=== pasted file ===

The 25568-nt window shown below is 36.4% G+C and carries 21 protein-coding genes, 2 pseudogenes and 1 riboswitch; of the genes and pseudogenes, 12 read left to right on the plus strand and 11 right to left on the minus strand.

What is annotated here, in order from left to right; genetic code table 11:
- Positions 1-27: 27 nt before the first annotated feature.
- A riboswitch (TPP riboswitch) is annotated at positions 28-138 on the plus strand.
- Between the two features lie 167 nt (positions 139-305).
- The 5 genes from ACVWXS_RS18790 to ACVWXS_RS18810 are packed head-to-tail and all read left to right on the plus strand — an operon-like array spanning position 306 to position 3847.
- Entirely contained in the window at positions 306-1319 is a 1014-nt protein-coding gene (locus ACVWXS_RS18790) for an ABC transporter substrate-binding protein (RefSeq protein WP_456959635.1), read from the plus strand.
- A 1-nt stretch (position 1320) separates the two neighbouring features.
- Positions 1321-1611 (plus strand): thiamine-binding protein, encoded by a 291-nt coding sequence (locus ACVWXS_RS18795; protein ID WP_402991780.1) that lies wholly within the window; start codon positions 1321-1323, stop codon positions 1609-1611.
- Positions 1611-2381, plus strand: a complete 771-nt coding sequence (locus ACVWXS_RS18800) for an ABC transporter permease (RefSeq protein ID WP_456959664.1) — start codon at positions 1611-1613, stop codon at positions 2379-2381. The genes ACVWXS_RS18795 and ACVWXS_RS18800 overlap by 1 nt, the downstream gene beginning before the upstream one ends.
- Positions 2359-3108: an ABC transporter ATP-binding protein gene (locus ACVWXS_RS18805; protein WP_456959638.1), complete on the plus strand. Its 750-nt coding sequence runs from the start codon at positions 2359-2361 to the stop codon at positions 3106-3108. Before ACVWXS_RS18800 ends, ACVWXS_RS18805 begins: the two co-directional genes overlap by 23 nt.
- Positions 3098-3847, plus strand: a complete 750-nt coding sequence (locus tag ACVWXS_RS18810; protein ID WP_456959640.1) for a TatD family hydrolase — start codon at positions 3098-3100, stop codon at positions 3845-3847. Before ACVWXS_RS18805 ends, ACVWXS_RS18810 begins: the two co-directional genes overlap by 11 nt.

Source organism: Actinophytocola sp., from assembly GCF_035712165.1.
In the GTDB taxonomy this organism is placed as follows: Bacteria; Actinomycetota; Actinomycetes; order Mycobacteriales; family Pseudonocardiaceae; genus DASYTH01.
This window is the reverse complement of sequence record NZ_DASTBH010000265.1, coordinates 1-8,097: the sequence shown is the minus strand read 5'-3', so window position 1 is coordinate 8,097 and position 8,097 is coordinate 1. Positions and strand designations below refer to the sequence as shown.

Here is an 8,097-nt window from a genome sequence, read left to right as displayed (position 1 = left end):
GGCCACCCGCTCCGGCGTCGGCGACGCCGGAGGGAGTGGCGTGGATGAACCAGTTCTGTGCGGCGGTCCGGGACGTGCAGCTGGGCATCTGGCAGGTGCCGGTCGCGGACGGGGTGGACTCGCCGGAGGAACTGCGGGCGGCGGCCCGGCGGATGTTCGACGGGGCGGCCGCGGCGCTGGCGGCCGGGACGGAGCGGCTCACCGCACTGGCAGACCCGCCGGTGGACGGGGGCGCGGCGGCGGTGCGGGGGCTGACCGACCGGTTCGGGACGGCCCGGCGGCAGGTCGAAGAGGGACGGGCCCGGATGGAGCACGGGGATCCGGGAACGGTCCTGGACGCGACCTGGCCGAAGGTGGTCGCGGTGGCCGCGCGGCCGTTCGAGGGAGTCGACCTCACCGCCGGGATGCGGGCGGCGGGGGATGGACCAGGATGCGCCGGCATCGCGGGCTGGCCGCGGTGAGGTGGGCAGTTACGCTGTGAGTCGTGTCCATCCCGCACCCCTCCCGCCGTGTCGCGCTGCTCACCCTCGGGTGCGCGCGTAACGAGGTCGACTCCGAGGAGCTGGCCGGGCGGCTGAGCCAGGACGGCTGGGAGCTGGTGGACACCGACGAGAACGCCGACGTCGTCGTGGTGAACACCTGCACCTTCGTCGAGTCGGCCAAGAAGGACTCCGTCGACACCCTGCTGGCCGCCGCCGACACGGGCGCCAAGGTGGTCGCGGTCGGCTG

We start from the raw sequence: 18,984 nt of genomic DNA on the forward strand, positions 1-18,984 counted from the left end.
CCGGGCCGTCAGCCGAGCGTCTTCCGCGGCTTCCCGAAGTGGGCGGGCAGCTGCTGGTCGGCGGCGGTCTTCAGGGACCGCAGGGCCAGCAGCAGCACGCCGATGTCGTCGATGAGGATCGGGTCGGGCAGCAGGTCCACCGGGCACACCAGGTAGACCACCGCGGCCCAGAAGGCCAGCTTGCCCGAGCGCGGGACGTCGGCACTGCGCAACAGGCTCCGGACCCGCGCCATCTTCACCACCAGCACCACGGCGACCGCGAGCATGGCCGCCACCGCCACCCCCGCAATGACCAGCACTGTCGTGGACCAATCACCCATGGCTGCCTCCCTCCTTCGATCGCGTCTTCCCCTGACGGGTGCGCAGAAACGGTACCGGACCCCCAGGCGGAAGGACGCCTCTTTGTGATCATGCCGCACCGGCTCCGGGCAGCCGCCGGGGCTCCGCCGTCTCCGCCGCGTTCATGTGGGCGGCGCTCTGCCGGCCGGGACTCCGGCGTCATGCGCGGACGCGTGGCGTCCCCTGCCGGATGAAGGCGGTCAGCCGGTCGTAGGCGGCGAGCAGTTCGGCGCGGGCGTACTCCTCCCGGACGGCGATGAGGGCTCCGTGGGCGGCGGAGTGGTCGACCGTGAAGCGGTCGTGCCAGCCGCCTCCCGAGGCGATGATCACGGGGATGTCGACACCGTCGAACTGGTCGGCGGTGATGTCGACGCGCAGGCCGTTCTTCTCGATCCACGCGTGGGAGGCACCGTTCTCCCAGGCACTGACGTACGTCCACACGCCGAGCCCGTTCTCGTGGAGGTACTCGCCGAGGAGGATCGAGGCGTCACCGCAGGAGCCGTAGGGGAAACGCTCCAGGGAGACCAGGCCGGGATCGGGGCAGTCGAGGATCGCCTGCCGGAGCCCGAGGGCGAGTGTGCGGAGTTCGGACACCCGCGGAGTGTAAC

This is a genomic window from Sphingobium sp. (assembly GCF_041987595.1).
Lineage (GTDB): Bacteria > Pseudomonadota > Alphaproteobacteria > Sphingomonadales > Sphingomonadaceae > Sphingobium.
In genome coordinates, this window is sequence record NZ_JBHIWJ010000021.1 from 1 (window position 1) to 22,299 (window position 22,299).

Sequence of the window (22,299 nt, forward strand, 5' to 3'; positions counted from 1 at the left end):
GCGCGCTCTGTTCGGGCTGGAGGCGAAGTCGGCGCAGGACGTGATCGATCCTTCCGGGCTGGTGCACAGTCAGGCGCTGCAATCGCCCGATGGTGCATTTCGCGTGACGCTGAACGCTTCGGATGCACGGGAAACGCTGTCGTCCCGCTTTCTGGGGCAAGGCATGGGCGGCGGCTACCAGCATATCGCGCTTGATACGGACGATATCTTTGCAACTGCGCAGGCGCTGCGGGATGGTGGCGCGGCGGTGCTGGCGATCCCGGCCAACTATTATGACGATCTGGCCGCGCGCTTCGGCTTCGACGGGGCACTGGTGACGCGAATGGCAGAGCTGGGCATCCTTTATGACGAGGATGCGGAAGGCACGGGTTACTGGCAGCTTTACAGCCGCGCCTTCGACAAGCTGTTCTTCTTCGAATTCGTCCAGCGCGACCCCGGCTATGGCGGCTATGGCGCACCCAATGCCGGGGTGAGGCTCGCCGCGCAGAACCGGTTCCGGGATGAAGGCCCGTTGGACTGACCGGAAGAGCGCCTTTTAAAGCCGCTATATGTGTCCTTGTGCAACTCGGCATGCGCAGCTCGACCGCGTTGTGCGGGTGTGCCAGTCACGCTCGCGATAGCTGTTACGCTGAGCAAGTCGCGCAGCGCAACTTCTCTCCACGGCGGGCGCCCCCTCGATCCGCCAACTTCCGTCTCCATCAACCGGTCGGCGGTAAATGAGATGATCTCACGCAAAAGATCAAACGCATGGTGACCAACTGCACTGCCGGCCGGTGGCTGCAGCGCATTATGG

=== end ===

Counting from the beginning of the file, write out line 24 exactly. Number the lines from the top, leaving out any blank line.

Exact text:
GCGCGCTCTGTTCGGGCTGGAGGCGAAGTCGGCGCAGGACGTGATCGATCCTTCCGGGCTGGTGCACAGTCAGGCGCTGCAATCGCCCGATGGTGCATTTCGCGTGACGCTGAACGCTTCGGATGCACGGGAAACGCTGTCGTCCCGCTTTCTGGGGCAAGGCATGGGCGGCGGCTACCAGCATATCGCGCTTGATACGGACGATATCTTTGCAACTGCGCAGGCGCTGCGGGATGGTGGCGCGGCGGTGCTGGCGATCCCGGCCAACTATTATGACGATCTGGCCGCGCGCTTCGGCTTCGACGGGGCACTGGTGACGCGAATGGCAGAGCTGGGCATCCTTTATGACGAGGATGCGGAAGGCACGGGTTACTGGCAGCTTTACAGCCGCGCCTTCGACAAGCTGTTCTTCTTCGAATTCGTCCAGCGCGACCCCGGCTATGGCGGCTATGGCGCACCCAATGCCGGGGTGAGGCTCGCCGCGCAGAACCGGTTCCGGGATGAAGGCCCGTTGGACTGACCGGAAGAGCGCCTTTTAAAGCCGCTATATGTGTCCTTGTGCAACTCGGCATGCGCAGCTCGACCGCGTTGTGCGGGTGTGCCAGTCACGCTCGCGATAGCTGTTACGCTGAGCAAGTCGCGCAGCGCAACTTCTCTCCACGGCGGGCGCCCCCTCGATCCGCCAACTTCCGTCTCCATCAACCGGTCGGCGGTAAATGAGATGATCTCACGCAAAAGATCAAACGCATGGTGACCAACTGCACTGCCGGCCGGTGGCTGCAGCGCATTATGG